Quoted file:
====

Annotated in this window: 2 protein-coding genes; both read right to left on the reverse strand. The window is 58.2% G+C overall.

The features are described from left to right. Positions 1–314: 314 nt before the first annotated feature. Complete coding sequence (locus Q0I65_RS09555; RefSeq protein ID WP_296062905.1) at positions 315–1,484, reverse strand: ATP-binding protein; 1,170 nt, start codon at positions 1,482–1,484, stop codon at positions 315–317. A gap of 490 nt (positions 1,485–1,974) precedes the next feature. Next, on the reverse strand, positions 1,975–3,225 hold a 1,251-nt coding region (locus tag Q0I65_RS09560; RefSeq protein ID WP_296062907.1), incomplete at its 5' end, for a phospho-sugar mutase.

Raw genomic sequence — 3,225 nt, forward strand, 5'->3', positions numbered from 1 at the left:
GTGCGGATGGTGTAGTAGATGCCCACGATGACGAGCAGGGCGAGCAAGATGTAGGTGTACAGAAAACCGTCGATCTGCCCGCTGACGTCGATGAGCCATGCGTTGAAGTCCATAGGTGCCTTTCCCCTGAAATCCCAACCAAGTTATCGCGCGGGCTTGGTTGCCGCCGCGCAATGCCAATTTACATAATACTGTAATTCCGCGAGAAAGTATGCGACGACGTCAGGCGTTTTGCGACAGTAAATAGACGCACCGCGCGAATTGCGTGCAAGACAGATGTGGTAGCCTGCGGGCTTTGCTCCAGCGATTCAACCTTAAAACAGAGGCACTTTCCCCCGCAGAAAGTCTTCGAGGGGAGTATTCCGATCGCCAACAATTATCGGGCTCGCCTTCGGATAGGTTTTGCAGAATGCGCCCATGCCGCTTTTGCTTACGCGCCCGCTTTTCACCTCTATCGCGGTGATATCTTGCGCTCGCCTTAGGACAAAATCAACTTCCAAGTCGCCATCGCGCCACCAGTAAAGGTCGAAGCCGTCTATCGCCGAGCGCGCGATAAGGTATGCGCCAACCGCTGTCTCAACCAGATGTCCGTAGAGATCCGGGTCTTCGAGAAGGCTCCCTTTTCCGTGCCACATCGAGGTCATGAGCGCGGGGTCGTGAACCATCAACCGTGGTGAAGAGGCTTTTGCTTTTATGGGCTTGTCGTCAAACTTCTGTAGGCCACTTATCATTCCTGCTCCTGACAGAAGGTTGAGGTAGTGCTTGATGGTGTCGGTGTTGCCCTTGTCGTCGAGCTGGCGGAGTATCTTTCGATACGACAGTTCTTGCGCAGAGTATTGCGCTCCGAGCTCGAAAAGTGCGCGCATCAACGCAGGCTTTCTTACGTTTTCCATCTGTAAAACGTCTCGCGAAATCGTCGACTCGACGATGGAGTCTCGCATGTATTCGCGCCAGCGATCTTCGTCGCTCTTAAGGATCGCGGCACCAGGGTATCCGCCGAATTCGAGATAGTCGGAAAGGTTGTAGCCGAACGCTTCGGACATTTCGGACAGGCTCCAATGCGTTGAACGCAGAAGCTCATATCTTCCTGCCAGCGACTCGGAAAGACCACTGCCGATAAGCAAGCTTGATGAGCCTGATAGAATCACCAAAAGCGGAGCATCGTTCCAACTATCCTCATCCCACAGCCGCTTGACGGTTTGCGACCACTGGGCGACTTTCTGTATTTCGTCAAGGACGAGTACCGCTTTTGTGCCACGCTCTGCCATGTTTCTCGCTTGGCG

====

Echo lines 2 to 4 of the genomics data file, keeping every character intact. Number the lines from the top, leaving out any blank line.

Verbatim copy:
The features are described from left to right. Positions 1–314: 314 nt before the first annotated feature. Complete coding sequence (locus Q0I65_RS09555; RefSeq protein ID WP_296062905.1) at positions 315–1,484, reverse strand: ATP-binding protein; 1,170 nt, start codon at positions 1,482–1,484, stop codon at positions 315–317. A gap of 490 nt (positions 1,485–1,974) precedes the next feature. Next, on the reverse strand, positions 1,975–3,225 hold a 1,251-nt coding region (locus tag Q0I65_RS09560; RefSeq protein ID WP_296062907.1), incomplete at its 5' end, for a phospho-sugar mutase.

Raw genomic sequence — 3,225 nt, forward strand, 5'->3', positions numbered from 1 at the left:
GTGCGGATGGTGTAGTAGATGCCCACGATGACGAGCAGGGCGAGCAAGATGTAGGTGTACAGAAAACCGTCGATCTGCCCGCTGACGTCGATGAGCCATGCGTTGAAGTCCATAGGTGCCTTTCCCCTGAAATCCCAACCAAGTTATCGCGCGGGCTTGGTTGCCGCCGCGCAATGCCAATTTACATAATACTGTAATTCCGCGAGAAAGTATGCGACGACGTCAGGCGTTTTGCGACAGTAAATAGACGCACCGCGCGAATTGCGTGCAAGACAGATGTGGTAGCCTGCGGGCTTTGCTCCAGCGATTCAACCTTAAAACAGAGGCACTTTCCCCCGCAGAAAGTCTTCGAGGGGAGTATTCCGATCGCCAACAATTATCGGGCTCGCCTTCGGATAGGTTTTGCAGAATGCGCCCATGCCGCTTTTGCTTACGCGCCCGCTTTTCACCTCTATCGCGGTGATATCTTGCGCTCGCCTTAGGACAAAATCAACTTCCAAGTCGCCATCGCGCCACCAGTAAAGGTCGAAGCCGTCTATCGCCGAGCGCGCGATAAGGTATGCGCCAACCGCTGTCTCAACCAGATGTCCGTAGAGATCCGGGTCTTCGAGAAGGCTCCCTTTTCCGTGCCACATCGAGGTCATGAGCGCGGGGTCGTGAACCATCAACCGTGGTGAAGAGGCTTTTGCTTTTATGGGCTTGTCGTCAAACTTCTGTAGGCCACTTATCATTCCTGCTCCTGACAGAAGGTTGAGGTAGTGCTTGATGGTGTCGGTGTTGCCCTTGTCGTCGAGCTGGCGGAGTATCTTTCGATACGACAGTTCTTGCGCAGAGTATTGCGCTCCGAGCTCGAAAAGTGCGCGCATCAACGCAGGCTTTCTTACGTTTTCCATCTGTAAAACGTCTCGCGAAATCGTCGACTCGACGATGGAGTCTCGCATGTATTCGCGCCAGCGATCTTCGTCGCTCTTAAGGATCGCGGCACCAGGGTATCCGCCGAATTCGAGATAGTCGGAAAGGTTGTAGCCGAACGCTTCGGACATTTCGGACAGGCTCCAATGCGTTGAACGCAGAAGCTCATATCTTCCTGCCAGCGACTCGGAAAGACCACTGCCGATAAGCAAGCTTGATGAGCCTGATAGAATCACCAAAAGCGGAGCATCGTTCCAACTATCCTCATCCCACAGCCGCTTGACGGTTTGCGACCACTGGGCGACTTTCTGTATTTCGTCAAGGACGAGTACCGCTTTTGTGCCACGCTCTGCCATGTTTCTCGCTTGGCG